Follow this simple incident report writing format

When workplace incidents occur, it’s important to document them as soon as you can. The easiest way to do that is to have a standard outline for each report. That way, you can avoid missing details. Use this simple incident report writing format to produce high-quality reports for all types of events.

Free form!

Download this free incident report form to follow the format laid out in this blog post.

Details regarding affected parties

The format I use for writing incident reports starts with any details about people who were victims. I like to include the following pieces of information in this section:

  • Full name
  • Phone number
  • Email
  • Home address
  • Status (employee, contractor, vendor, visitor)

Of course, if there are no victims or directly affected parties, this section will be blank. But I think it’s important to provide these details up front in case there’s any critical follow-up required (especially in the case of injuries and fatalities).

Full incident details

The next section of your report should include all the basic information regarding the incident. Here’s a list of to provide:

  • Incident date and time
  • Location (building, coordinates, department)
  • Names of witnesses (if applicable)
  • Full incident description
  • Injury description (if applicable)

This is the meat of the report and should be the section you spend the most time writing. You want anyone, from within or outside of the organization, to be able to understand what happened from the details in your incident description.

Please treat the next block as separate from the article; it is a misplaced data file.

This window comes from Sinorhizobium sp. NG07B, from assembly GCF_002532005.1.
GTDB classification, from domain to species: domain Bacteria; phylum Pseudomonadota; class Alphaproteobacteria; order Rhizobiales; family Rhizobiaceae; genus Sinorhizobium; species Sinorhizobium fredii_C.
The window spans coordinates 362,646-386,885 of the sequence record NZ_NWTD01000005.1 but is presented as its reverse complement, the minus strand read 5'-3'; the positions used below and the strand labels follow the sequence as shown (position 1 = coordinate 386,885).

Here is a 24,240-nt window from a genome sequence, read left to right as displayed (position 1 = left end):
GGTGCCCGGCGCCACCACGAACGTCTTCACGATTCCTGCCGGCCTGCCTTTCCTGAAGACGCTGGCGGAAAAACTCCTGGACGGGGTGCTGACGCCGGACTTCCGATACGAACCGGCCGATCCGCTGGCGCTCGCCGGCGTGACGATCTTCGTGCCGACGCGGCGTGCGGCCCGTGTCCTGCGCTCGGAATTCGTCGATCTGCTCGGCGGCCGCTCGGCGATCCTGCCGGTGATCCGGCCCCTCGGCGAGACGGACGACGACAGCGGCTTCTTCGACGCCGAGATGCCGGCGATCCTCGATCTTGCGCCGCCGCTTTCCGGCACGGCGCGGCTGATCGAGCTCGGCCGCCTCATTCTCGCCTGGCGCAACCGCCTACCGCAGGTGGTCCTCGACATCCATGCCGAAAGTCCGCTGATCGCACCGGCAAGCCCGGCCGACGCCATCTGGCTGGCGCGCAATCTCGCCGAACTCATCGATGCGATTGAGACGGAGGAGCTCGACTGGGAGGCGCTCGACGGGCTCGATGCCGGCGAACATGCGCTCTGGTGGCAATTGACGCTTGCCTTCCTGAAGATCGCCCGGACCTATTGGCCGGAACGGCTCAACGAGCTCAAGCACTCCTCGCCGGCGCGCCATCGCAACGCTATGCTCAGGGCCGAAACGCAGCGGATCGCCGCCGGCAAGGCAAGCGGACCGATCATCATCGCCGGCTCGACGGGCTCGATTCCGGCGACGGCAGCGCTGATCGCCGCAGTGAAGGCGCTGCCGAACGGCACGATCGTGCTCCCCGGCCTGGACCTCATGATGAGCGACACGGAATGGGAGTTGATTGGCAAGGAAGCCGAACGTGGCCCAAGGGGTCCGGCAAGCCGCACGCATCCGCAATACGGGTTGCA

In most companies, the EHS department writes these reports, but I believe every manager on the floor should also know how to write good descriptions. That’s because safety departments are often small and spread too thin. Having managers who can write quality reports can help unload some of the administrative burdens off the safety team.

Root cause analysis and corrective actions

No incident report is complete without a root cause analysis and list of corrective actions. Most likely, there will be several root causes to address, although you may choose to frame them under the umbrella of a single cause. That’s up to you.

When it comes to the type of analysis you perform, that also can depend on the type of incident. I typically use the 5 why analysis, but you could also use a pareto chart, fishbone diagram, or any other method that applies.

Along with the root cause you should list both the actions you took immediately after arriving at the scene and the ones you plan to take following your investigation. Here are some examples of corrective actions you might implement:

  • Redesign a process or work area
  • Put up new signage
  • Replace or repair a piece of equipment
  • Update your policies or procedures
  • Create or modify your training program

Supplementary information

Sometimes, you need to reference additional documents in your incident report. Once you’ve provided the basic details, you should focus on gathering and attaching relevant supplementary information. Here are some examples of what you might add:

  • Witness statements
  • Photos of the incident scene, injuries, property damage, etc.
  • Video footage of the incident
  • Diagrams of the work area

I would say that most of my incident reports include supporting documents. And it’s definitely something I would advise. The more context you can provide, the better your report and the better your corrective actions.

Report details

The final details you add should be the name of the person who wrote the report, their contact information and signature, and the date. This is just for documentation purposes and to make it easy for readers to get in touch with you if they need more info.

Once you’ve finished your report, you can send it via email to relevant parties. Or, if you use corrective action software, you can automatically send notifications when new reports go on file.

In my experience, the best incident report writing format is simple and to the point. If your reports are well-organized with different sections clearly labeled, they’ll be easy to understand. And that means you, and anyone who reviews your reports, gets more out of the entire documentation process.